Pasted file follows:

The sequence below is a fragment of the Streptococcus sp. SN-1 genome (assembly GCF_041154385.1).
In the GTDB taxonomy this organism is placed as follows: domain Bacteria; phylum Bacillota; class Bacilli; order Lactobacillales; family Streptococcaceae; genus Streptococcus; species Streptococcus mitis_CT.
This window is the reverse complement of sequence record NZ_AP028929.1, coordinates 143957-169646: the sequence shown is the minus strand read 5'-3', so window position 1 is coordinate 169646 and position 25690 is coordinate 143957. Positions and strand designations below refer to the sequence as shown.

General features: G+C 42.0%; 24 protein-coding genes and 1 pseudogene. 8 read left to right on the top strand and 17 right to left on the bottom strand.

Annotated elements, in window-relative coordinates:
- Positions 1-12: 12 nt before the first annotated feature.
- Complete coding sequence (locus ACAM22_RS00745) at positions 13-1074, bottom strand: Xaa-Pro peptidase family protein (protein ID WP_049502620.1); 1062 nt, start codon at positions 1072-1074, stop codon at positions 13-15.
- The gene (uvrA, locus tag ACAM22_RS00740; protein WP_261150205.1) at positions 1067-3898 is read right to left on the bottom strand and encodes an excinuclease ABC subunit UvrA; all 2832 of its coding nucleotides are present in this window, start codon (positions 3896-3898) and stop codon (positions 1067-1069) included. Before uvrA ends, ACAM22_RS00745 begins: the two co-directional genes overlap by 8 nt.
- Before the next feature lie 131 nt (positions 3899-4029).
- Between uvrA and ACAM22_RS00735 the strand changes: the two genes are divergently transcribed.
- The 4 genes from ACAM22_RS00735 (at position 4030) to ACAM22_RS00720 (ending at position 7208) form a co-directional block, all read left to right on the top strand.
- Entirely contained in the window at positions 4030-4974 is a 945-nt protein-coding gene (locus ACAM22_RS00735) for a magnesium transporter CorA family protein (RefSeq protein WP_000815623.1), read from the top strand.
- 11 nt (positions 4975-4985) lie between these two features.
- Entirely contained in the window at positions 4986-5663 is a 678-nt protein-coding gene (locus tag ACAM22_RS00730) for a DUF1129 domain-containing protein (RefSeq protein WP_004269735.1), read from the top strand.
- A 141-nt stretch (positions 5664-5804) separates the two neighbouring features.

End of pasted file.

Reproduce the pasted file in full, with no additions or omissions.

The sequence below is a fragment of the Streptococcus sp. SN-1 genome (assembly GCF_041154385.1).
In the GTDB taxonomy this organism is placed as follows: domain Bacteria; phylum Bacillota; class Bacilli; order Lactobacillales; family Streptococcaceae; genus Streptococcus; species Streptococcus mitis_CT.
This window is the reverse complement of sequence record NZ_AP028929.1, coordinates 143957-169646: the sequence shown is the minus strand read 5'-3', so window position 1 is coordinate 169646 and position 25690 is coordinate 143957. Positions and strand designations below refer to the sequence as shown.

General features: G+C 42.0%; 24 protein-coding genes and 1 pseudogene. 8 read left to right on the top strand and 17 right to left on the bottom strand.

Annotated elements, in window-relative coordinates:
- Positions 1-12: 12 nt before the first annotated feature.
- Complete coding sequence (locus ACAM22_RS00745) at positions 13-1074, bottom strand: Xaa-Pro peptidase family protein (protein ID WP_049502620.1); 1062 nt, start codon at positions 1072-1074, stop codon at positions 13-15.
- The gene (uvrA, locus tag ACAM22_RS00740; protein WP_261150205.1) at positions 1067-3898 is read right to left on the bottom strand and encodes an excinuclease ABC subunit UvrA; all 2832 of its coding nucleotides are present in this window, start codon (positions 3896-3898) and stop codon (positions 1067-1069) included. Before uvrA ends, ACAM22_RS00745 begins: the two co-directional genes overlap by 8 nt.
- Before the next feature lie 131 nt (positions 3899-4029).
- Between uvrA and ACAM22_RS00735 the strand changes: the two genes are divergently transcribed.
- The 4 genes from ACAM22_RS00735 (at position 4030) to ACAM22_RS00720 (ending at position 7208) form a co-directional block, all read left to right on the top strand.
- Entirely contained in the window at positions 4030-4974 is a 945-nt protein-coding gene (locus ACAM22_RS00735) for a magnesium transporter CorA family protein (RefSeq protein WP_000815623.1), read from the top strand.
- 11 nt (positions 4975-4985) lie between these two features.
- Entirely contained in the window at positions 4986-5663 is a 678-nt protein-coding gene (locus tag ACAM22_RS00730) for a DUF1129 domain-containing protein (RefSeq protein WP_004269735.1), read from the top strand.
- A 141-nt stretch (positions 5664-5804) separates the two neighbouring features.